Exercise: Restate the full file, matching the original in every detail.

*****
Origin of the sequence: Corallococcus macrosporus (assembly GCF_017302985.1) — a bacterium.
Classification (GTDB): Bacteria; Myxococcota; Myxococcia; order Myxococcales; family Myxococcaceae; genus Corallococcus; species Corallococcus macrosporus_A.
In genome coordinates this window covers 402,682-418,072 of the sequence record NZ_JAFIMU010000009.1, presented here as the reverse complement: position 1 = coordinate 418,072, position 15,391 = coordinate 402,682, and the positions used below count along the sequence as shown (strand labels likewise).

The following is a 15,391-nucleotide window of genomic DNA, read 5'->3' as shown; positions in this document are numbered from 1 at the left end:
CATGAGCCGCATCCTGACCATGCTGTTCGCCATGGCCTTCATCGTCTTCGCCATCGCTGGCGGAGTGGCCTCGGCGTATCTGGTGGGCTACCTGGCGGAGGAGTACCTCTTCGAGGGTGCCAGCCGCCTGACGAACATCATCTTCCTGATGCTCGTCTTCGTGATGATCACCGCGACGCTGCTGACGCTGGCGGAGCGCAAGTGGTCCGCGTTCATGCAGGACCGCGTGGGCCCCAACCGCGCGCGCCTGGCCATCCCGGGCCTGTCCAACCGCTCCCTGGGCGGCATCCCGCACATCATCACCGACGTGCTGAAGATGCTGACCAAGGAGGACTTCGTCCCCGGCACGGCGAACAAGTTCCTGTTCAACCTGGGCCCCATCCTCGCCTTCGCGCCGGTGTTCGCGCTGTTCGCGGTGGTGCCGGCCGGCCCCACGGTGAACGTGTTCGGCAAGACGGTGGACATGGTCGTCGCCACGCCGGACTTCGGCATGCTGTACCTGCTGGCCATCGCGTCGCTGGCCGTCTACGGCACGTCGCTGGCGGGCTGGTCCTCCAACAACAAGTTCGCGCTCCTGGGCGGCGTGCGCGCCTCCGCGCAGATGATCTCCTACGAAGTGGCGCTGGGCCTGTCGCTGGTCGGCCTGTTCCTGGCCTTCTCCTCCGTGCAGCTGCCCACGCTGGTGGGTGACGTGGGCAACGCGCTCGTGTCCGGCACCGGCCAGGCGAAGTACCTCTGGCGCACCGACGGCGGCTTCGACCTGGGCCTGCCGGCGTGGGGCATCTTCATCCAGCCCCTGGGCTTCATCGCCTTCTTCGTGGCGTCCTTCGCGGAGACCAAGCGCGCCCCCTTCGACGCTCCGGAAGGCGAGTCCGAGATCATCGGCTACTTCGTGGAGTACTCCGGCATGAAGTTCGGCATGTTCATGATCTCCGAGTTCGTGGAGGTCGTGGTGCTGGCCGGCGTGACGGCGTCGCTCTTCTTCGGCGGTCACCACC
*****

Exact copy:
Origin of the sequence: Corallococcus macrosporus (assembly GCF_017302985.1) — a bacterium.
Classification (GTDB): Bacteria; Myxococcota; Myxococcia; order Myxococcales; family Myxococcaceae; genus Corallococcus; species Corallococcus macrosporus_A.
In genome coordinates this window covers 402,682-418,072 of the sequence record NZ_JAFIMU010000009.1, presented here as the reverse complement: position 1 = coordinate 418,072, position 15,391 = coordinate 402,682, and the positions used below count along the sequence as shown (strand labels likewise).

The following is a 15,391-nucleotide window of genomic DNA, read 5'->3' as shown; positions in this document are numbered from 1 at the left end:
CATGAGCCGCATCCTGACCATGCTGTTCGCCATGGCCTTCATCGTCTTCGCCATCGCTGGCGGAGTGGCCTCGGCGTATCTGGTGGGCTACCTGGCGGAGGAGTACCTCTTCGAGGGTGCCAGCCGCCTGACGAACATCATCTTCCTGATGCTCGTCTTCGTGATGATCACCGCGACGCTGCTGACGCTGGCGGAGCGCAAGTGGTCCGCGTTCATGCAGGACCGCGTGGGCCCCAACCGCGCGCGCCTGGCCATCCCGGGCCTGTCCAACCGCTCCCTGGGCGGCATCCCGCACATCATCACCGACGTGCTGAAGATGCTGACCAAGGAGGACTTCGTCCCCGGCACGGCGAACAAGTTCCTGTTCAACCTGGGCCCCATCCTCGCCTTCGCGCCGGTGTTCGCGCTGTTCGCGGTGGTGCCGGCCGGCCCCACGGTGAACGTGTTCGGCAAGACGGTGGACATGGTCGTCGCCACGCCGGACTTCGGCATGCTGTACCTGCTGGCCATCGCGTCGCTGGCCGTCTACGGCACGTCGCTGGCGGGCTGGTCCTCCAACAACAAGTTCGCGCTCCTGGGCGGCGTGCGCGCCTCCGCGCAGATGATCTCCTACGAAGTGGCGCTGGGCCTGTCGCTGGTCGGCCTGTTCCTGGCCTTCTCCTCCGTGCAGCTGCCCACGCTGGTGGGTGACGTGGGCAACGCGCTCGTGTCCGGCACCGGCCAGGCGAAGTACCTCTGGCGCACCGACGGCGGCTTCGACCTGGGCCTGCCGGCGTGGGGCATCTTCATCCAGCCCCTGGGCTTCATCGCCTTCTTCGTGGCGTCCTTCGCGGAGACCAAGCGCGCCCCCTTCGACGCTCCGGAAGGCGAGTCCGAGATCATCGGCTACTTCGTGGAGTACTCCGGCATGAAGTTCGGCATGTTCATGATCTCCGAGTTCGTGGAGGTCGTGGTGCTGGCCGGCGTGACGGCGTCGCTCTTCTTCGGCGGTCACCACC